Crowbird Spotlight: Michelle McMullin

Research, teaching, and podcasts, oh my! If three words could summarize Crowbird Michelle McMullin’s time at Purdue, those would be it. Michelle is studying Rhetoric and Composition, with a focus on technical communication. She is interested in the ways public policy and public rhetoric inform each other. Her dissertation explores the HIV outbreak in southeast Indiana and how this public health crisis motivated state legislature to implement needle exchange programs.

Graphic detailing Michelle's dissertation on public policy after HIV outbreak in Indiana.
Michelle McMullin’s dissertation explores the intersection of public rhetoric and policy.

A lover of infrastructure, Michelle tries her best to reserve Thursdays and Fridays for writing her dissertation, and dedicates the rest of the week to other work. Last semester, she taught Business Writing and a Data Science Learning Community section of first-year writing. She has also served as a mentor for other PW instructors, and said, “My teaching gets better when I talk to others about their teaching.” This kind of collaborative conversation is Michelle’s favorite part of her job, and is why she is working toward a tenure track position at a university that values community engagement. As she said, “I think it’s important that research doesn’t just live in journals, but does real work in our communities.”

When asked about what she does in her free time, Michelle laughed and said she likes “to sleep and sometimes do laundry.” With her busy schedule, most of Michelle’s “free” time is taken up with research and listening to podcasts—two concepts that have more in common than one might think. Several of Michelle’s favorite podcasts are created by the McElroy family. Fans of their shows, such as My Brother and Me and The Adventure Zone (TAZ), recently managed to raise more than $48,000 in 72 hours in support of the Boys and Girls Club of West Virginia. The organization lost funding because they were serving LGBTQ+ kids.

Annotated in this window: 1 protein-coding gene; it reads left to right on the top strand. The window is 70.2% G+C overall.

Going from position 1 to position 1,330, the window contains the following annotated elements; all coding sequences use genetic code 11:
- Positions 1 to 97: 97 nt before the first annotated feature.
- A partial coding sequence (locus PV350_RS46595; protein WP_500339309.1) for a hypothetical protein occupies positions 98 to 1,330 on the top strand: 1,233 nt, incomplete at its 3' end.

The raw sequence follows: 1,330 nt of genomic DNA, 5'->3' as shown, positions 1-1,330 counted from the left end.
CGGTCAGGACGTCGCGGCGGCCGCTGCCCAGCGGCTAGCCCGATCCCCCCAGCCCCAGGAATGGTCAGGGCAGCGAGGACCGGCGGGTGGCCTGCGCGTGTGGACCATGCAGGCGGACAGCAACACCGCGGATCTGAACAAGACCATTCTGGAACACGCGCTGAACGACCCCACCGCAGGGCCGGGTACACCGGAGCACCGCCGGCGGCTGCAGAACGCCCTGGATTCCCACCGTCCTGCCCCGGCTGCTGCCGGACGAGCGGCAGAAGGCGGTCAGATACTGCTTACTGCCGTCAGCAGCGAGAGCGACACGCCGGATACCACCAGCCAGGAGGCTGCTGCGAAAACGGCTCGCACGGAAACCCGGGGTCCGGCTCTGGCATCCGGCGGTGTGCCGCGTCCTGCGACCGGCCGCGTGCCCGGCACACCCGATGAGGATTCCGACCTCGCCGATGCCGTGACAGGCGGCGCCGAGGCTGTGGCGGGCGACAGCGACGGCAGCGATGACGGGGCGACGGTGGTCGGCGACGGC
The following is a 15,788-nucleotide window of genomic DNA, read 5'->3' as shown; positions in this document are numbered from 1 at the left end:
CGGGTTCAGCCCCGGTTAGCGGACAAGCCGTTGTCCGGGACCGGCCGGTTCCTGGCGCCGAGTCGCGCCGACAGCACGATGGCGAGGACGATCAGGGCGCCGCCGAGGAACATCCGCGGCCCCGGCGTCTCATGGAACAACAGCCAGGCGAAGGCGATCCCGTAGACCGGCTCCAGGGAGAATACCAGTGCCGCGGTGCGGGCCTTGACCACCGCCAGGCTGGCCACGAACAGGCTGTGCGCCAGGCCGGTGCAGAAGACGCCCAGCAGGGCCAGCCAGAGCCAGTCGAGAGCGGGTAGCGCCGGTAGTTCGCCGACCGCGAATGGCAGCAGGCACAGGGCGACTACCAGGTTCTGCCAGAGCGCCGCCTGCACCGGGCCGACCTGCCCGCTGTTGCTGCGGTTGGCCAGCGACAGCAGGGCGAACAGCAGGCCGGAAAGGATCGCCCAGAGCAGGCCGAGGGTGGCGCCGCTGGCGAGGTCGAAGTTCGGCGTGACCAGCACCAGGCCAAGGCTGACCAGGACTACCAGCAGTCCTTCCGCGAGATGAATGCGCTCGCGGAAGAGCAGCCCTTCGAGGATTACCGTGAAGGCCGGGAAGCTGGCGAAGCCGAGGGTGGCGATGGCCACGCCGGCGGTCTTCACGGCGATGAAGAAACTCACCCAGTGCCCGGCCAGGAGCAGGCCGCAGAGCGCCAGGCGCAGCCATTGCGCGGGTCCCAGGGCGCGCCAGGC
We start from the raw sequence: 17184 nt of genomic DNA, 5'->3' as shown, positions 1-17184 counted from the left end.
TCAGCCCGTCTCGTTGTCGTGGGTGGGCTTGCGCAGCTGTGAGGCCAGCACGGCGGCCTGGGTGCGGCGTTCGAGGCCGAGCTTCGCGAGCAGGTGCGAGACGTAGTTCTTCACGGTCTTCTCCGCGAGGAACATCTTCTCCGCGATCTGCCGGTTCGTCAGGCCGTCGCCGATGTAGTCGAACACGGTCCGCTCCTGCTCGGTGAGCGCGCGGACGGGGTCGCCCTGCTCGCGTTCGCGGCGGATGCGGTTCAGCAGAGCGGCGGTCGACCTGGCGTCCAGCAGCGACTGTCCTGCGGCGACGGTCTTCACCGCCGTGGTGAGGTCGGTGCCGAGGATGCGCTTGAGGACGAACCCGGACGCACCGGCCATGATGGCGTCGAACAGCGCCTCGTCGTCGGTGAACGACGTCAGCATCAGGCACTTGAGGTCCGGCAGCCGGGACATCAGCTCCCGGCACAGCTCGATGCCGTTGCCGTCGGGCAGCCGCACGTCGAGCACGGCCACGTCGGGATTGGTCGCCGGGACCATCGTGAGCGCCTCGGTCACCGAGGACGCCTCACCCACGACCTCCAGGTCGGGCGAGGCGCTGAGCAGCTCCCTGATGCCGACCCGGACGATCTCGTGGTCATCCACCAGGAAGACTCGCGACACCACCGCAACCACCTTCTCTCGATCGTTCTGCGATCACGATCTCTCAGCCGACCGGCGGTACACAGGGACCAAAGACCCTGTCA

Ever the academic, Michelle couldn’t help but analyze the experience through the lens of her research, saying, “as somebody interested in community building and public problem solving, this was fascinating.” She also noticed that audience members of the actual play podcast TAZ engage with the creators to inform the writing of the show. Based on audience interaction, the McElroy family continues to challenge hetero-normative gender representations and include queer characters in their storytelling. Michelle’s observations of this collaborative storytelling led her to a collaboration with fellow academic and TAZ fan Lee Hibbard on an article about queer representation in an actual play podcast community.

In December of 2015, Michelle became one of the first members of Crow, specializing in creating and sustaining Crow’s infrastructure. She recently finished a best practices article with Crow team leader Bradley Dilger. This isn’t the first project they’ve collaborated on; in fact, their overlapping interest in technical writing is what originally prompted Michelle to join the Crow team. In this ongoing study of our best practices, we are using data about our distributed work to evaluate and improve our collaborative methods. Michelle is leading this effort, developing a research design based on data we can collect from Basecamp, Google Drive and GitHub. From this data, supplemented with team interviews and discussions, we are identifying trends in participation, leadership, and efficiency. This mixed methods approach is allowing us to identify the best practices needed to make Crow sustainable.

Crow co-founder Shelley Staples said it best: “I have seen firsthand the application of Michelle’s research methods and the framework she uses in the work she is doing for Crow. She has been instrumental in mapping the networks of collaboration and communication that we use as part of our complex, interdisciplinary and inter-institutional team, and has identified specific aspects of our own technical communication that are effective and ineffective, leading to concrete changes within our team’s practices.”

Michelle has returned as a full-time Crowbird this spring, on research assistantship to help us wrap our Humanities Without Walls grant and kickstart outreach now that we have the Crow platform up and running. She is eager to continue her infrastructural work and begin mentoring undergraduate researchers from a new position.